Bryan J. Herzog, H. M. T. N., Ayman Soubra, and Wayne J.G. Hellstrom (2020) Clomiphene Citrate for Male Hypogonadism and Infertility: An Updated Review. Androgens: Clinical Research and Therapeutics, 1, 62-69.

Bussenot, I., J. Parinaud, C. Clamagirand, G. Vieitez & G. Pontonnier (1990) Effect of clomiphene cirate on oestrogen secretion by human granulosa cells in culture. Human Reproduction, 5, 533-536.

Cassidenti, D. L., R. J. Paulson, R. A. Lobo & M. V. Sauer (1992) The synergistic effects of clomiphene citrate and human menopausal gonadotrophin in the folliculogenesis of stimulated cycles as assessed by the gonadotrophin-releasing hormone antagonist Nal-Glu. Hum Reprod, 7, 344-8.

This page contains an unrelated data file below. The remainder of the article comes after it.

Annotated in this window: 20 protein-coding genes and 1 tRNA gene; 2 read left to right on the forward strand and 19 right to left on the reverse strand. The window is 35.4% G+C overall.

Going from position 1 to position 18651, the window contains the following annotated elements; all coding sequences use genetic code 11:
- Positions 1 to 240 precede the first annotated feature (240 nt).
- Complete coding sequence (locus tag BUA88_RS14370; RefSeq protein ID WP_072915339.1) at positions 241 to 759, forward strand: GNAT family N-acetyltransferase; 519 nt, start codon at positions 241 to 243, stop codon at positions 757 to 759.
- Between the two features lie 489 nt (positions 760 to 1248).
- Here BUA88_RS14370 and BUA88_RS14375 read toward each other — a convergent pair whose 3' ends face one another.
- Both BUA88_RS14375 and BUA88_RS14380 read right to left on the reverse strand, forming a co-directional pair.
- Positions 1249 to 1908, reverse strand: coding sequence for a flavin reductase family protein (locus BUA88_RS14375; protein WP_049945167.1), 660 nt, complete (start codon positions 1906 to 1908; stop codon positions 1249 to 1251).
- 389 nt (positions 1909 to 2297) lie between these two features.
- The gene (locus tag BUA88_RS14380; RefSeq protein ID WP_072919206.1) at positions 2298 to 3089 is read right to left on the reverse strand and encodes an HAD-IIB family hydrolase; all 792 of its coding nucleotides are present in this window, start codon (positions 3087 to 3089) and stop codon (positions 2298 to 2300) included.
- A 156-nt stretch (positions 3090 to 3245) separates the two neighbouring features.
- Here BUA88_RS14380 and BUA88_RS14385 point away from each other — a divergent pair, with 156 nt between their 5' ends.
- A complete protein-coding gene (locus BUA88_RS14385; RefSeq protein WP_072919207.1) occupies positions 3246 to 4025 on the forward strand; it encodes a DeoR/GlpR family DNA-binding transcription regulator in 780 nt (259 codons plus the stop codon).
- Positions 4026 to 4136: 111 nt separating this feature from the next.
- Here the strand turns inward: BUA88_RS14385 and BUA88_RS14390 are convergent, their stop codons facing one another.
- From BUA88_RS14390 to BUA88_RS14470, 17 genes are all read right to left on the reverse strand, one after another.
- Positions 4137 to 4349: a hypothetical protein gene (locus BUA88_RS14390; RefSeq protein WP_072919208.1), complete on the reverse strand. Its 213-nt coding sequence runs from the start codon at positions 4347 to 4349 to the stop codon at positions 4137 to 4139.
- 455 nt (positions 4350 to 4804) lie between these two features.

Christine Stewart, Christine Ralyea & S. Lockwood (2019) Ovarian Cancer: An Integrated Review. Seminars in Oncology Nursing, 35, 151-156.

Cosman, F. (2003) Selective estrogen-receptor modulators. Clin Geriatr Med, 19, 371-9.

Eacker, S. M., N. Agrawal, K. Qian, H. L. Dichek, E. Y. Gong, K. Lee & R. E. Braun (2008) Hormonal regulation of testicular steroid and cholesterol homeostasis. Mol Endocrinol, 22, 623-35.

Fang, L., Y. Yu, R. Zhang, J. He & Y. P. Sun (2016) Amphiregulin mediates hCG-induced StAR expression and progesterone production in human granulosa cells. Sci Rep, 6, 24917.

Fields, S. D., B. L. Perry & G. A. Perry (2009) Effects of GnRH treatment on initiation of pulses of LH, LH release, and subsequent concentrations of progesterone. Domest Anim Endocrinol, 37, 189-95.

Fooladi, S., H. Akbari, M. Abolhassani, E. Sadeghi & H. Fallah (2020) Estradiol, des-acylated, and total ghrelin levels might be associated with epithelial ovarian cancer in postmenopausal women. medRxiv.

Ghasemnejad-Berenji, M., S. Pashapour & H. Ghasemnejad-Berenji (2020) Therapeutic potential for clomiphene, a selective estrogen receptor modulator, in the treatment of COVID-19. Medical Hypotheses, 145.